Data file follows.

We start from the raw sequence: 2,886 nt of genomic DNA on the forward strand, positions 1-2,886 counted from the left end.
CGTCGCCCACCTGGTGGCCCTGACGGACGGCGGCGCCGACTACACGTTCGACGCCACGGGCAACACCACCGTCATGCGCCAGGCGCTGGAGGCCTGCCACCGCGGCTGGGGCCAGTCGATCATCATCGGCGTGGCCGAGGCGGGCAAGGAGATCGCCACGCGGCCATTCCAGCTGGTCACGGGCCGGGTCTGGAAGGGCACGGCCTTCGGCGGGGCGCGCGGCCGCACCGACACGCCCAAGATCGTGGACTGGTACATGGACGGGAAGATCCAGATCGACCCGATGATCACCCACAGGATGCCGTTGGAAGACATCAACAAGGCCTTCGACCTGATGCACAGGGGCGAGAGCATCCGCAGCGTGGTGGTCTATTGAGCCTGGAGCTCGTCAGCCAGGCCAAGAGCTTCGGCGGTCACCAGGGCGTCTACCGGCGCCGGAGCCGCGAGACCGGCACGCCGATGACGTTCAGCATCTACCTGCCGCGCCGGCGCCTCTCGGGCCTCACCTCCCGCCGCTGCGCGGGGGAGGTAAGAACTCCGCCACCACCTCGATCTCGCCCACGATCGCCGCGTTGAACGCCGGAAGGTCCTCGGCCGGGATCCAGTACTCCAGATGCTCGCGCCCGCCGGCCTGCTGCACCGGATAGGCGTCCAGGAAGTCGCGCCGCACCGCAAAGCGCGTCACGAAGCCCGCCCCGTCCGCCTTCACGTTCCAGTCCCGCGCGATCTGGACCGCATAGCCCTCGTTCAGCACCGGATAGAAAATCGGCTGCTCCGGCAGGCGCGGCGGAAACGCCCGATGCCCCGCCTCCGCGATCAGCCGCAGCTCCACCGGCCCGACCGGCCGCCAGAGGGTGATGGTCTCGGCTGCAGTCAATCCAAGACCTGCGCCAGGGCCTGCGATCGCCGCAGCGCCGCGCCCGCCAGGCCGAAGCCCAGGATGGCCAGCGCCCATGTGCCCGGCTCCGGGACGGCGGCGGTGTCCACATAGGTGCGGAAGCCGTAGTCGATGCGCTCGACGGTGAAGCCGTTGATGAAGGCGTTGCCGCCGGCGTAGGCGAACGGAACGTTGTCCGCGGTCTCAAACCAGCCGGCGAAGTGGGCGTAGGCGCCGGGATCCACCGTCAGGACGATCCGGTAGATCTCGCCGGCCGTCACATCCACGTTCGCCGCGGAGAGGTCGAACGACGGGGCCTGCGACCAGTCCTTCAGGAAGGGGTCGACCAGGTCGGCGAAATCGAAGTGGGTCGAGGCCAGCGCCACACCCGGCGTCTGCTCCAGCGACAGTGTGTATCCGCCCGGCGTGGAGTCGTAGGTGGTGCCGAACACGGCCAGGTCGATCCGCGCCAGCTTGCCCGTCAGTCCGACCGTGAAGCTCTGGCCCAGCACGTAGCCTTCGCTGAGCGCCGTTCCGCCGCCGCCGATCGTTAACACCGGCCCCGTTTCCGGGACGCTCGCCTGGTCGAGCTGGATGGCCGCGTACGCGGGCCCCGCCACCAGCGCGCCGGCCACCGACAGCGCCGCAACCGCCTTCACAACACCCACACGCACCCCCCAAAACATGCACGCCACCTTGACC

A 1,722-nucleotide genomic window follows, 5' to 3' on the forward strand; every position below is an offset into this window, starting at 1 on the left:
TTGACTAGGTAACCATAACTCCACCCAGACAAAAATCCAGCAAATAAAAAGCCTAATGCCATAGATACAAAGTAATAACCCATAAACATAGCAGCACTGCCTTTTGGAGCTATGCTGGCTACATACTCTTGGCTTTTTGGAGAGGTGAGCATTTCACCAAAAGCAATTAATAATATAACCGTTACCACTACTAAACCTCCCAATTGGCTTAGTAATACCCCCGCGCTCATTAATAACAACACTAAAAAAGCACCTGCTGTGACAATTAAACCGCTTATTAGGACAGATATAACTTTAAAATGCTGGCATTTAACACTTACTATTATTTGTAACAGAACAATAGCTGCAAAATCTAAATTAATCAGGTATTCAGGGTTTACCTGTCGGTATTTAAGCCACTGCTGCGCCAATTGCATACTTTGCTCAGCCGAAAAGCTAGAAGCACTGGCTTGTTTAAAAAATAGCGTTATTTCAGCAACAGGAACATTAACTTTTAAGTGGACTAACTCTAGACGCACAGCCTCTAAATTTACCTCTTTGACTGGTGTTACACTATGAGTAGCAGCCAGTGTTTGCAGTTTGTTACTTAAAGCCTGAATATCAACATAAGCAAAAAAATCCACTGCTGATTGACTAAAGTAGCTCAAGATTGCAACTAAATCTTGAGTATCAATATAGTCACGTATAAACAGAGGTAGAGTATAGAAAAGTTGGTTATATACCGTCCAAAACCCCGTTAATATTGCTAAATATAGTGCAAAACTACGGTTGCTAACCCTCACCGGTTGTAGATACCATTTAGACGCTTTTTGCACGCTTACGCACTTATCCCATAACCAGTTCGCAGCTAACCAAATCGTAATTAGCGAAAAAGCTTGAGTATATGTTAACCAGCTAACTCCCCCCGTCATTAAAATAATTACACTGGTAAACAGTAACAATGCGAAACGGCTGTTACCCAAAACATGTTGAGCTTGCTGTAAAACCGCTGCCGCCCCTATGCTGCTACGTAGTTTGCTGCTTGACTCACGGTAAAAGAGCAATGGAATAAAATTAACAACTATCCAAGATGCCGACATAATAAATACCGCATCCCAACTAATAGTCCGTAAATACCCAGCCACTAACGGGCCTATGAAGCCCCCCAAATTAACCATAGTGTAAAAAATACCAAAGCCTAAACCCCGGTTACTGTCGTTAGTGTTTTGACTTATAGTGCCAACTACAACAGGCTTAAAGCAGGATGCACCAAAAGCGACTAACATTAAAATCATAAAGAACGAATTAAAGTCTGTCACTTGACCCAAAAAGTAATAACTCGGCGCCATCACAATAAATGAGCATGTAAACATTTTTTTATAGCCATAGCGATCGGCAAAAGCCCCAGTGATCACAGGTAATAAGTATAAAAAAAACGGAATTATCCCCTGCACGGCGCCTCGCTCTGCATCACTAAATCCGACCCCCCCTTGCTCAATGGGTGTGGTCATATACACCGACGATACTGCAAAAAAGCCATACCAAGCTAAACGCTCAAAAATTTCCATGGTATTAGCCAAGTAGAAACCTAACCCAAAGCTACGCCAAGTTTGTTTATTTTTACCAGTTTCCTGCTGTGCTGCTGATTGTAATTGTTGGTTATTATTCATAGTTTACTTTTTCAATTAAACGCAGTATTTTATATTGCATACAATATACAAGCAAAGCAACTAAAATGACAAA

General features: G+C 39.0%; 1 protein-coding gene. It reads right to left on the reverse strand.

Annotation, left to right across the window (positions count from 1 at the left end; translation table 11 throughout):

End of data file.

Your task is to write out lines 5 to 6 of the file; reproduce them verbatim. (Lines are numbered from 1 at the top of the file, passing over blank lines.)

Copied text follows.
General features: G+C 39.0%; 1 protein-coding gene. It reads right to left on the reverse strand.

Annotation, left to right across the window (positions count from 1 at the left end; translation table 11 throughout):